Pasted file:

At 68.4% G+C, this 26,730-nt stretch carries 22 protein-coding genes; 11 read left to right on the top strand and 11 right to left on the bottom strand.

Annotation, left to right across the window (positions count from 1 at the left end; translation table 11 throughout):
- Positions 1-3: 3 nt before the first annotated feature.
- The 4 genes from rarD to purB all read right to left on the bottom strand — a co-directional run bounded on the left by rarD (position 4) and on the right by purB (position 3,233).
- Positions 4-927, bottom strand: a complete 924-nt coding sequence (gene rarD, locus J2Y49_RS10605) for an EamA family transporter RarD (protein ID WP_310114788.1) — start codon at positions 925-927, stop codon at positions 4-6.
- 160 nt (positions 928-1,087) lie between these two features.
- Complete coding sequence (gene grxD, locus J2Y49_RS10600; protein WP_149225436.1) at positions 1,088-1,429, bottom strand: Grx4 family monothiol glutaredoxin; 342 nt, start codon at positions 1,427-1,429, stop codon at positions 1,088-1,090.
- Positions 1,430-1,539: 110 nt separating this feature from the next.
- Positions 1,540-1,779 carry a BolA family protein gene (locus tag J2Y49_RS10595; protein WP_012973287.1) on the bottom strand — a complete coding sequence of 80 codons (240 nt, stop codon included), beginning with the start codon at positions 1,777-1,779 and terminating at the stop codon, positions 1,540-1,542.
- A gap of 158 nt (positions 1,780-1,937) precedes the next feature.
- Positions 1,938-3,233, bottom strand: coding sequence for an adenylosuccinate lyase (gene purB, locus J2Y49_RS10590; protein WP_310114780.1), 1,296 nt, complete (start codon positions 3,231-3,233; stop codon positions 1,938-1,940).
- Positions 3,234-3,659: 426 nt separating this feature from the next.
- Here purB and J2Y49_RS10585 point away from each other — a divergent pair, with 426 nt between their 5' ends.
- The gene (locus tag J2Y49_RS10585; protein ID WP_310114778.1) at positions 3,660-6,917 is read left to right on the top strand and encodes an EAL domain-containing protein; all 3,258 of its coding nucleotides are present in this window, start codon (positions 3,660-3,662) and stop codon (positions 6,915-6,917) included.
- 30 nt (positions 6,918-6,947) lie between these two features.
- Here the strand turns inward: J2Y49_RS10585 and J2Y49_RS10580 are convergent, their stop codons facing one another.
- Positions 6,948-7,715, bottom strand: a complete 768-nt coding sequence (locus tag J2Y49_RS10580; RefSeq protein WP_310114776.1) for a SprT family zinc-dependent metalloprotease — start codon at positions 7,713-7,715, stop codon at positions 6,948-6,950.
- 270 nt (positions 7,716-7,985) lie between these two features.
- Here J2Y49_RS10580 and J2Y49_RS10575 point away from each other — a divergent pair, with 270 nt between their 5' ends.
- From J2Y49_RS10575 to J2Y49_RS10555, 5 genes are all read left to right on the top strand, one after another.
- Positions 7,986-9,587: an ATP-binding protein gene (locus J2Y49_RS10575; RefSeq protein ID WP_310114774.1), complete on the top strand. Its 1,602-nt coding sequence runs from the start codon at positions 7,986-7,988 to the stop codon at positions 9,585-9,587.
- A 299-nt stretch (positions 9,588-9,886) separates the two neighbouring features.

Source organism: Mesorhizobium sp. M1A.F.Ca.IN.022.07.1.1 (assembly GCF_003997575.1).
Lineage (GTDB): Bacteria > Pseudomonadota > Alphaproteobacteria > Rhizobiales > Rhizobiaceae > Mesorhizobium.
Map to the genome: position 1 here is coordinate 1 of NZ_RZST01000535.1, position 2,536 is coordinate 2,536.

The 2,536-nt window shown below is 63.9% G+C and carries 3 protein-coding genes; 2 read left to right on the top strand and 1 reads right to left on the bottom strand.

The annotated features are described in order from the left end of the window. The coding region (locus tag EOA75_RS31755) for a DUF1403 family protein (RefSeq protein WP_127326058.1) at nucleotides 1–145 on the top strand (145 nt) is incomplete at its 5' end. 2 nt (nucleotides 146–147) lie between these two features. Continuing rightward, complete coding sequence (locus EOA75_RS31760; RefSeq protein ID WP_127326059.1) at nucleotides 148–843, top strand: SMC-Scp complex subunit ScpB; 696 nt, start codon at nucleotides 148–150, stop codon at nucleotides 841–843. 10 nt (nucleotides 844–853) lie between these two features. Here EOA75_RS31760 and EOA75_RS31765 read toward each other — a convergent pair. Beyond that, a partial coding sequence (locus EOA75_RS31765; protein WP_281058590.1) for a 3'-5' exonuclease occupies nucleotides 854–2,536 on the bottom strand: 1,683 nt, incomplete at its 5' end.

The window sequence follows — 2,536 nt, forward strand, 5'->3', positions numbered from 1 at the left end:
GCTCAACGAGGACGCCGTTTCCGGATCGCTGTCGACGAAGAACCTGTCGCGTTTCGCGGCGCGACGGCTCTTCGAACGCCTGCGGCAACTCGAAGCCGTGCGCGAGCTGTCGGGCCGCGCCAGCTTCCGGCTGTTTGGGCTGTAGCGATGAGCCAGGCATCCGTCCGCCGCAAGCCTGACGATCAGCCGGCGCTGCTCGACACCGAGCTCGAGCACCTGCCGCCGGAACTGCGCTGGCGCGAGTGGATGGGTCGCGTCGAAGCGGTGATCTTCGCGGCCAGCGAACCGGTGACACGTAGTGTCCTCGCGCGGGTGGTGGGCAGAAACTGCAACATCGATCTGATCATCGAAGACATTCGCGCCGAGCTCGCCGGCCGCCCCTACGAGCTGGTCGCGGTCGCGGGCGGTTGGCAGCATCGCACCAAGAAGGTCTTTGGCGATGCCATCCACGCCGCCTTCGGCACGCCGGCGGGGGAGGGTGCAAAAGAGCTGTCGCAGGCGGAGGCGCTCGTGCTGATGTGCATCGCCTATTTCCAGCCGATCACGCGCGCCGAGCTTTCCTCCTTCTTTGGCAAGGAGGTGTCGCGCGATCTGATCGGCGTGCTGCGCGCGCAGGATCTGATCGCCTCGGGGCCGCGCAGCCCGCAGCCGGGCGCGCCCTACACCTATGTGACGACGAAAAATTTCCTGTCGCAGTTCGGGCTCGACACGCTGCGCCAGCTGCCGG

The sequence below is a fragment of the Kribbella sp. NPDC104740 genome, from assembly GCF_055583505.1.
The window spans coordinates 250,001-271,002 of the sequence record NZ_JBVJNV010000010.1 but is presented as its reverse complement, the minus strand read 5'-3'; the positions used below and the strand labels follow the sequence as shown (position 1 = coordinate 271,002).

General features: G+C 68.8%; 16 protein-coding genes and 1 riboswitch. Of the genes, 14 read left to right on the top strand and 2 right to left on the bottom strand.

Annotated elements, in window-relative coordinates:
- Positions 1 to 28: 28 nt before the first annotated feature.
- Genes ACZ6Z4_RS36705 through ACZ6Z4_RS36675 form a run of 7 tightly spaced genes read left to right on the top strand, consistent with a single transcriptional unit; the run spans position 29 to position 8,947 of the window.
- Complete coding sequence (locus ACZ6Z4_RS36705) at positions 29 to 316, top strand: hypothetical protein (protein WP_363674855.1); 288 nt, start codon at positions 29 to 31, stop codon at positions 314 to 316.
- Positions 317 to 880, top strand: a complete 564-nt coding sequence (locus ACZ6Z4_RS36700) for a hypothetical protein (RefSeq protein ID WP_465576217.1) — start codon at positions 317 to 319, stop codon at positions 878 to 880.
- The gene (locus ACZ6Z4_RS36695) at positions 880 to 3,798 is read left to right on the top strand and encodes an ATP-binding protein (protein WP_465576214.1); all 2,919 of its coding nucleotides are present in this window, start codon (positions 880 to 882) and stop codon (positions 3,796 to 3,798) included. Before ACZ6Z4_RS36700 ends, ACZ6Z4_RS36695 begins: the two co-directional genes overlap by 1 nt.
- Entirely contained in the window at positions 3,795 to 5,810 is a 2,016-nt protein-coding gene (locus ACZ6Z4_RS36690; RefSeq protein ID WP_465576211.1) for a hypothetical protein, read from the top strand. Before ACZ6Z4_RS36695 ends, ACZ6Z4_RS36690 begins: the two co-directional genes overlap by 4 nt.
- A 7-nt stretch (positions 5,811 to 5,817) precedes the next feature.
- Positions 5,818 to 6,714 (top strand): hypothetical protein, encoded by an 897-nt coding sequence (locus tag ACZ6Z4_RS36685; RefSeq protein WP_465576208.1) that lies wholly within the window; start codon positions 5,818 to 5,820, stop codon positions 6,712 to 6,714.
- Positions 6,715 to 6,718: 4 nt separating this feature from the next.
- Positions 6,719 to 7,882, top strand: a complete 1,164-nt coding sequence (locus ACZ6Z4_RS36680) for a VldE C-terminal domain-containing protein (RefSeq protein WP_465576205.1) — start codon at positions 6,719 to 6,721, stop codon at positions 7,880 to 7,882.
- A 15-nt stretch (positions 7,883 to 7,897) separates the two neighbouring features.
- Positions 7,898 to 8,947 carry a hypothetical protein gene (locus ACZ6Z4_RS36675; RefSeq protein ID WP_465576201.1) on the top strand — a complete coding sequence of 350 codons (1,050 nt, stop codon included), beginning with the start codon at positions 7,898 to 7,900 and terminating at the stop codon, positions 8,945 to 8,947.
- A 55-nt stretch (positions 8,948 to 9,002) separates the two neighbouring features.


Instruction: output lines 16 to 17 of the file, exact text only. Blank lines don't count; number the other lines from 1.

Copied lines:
- Here the strand turns inward: J2Y49_RS10585 and J2Y49_RS10580 are convergent, their stop codons facing one another.
- Positions 6,948-7,715, bottom strand: a complete 768-nt coding sequence (locus tag J2Y49_RS10580; RefSeq protein WP_310114776.1) for a SprT family zinc-dependent metalloprotease — start codon at positions 7,713-7,715, stop codon at positions 6,948-6,950.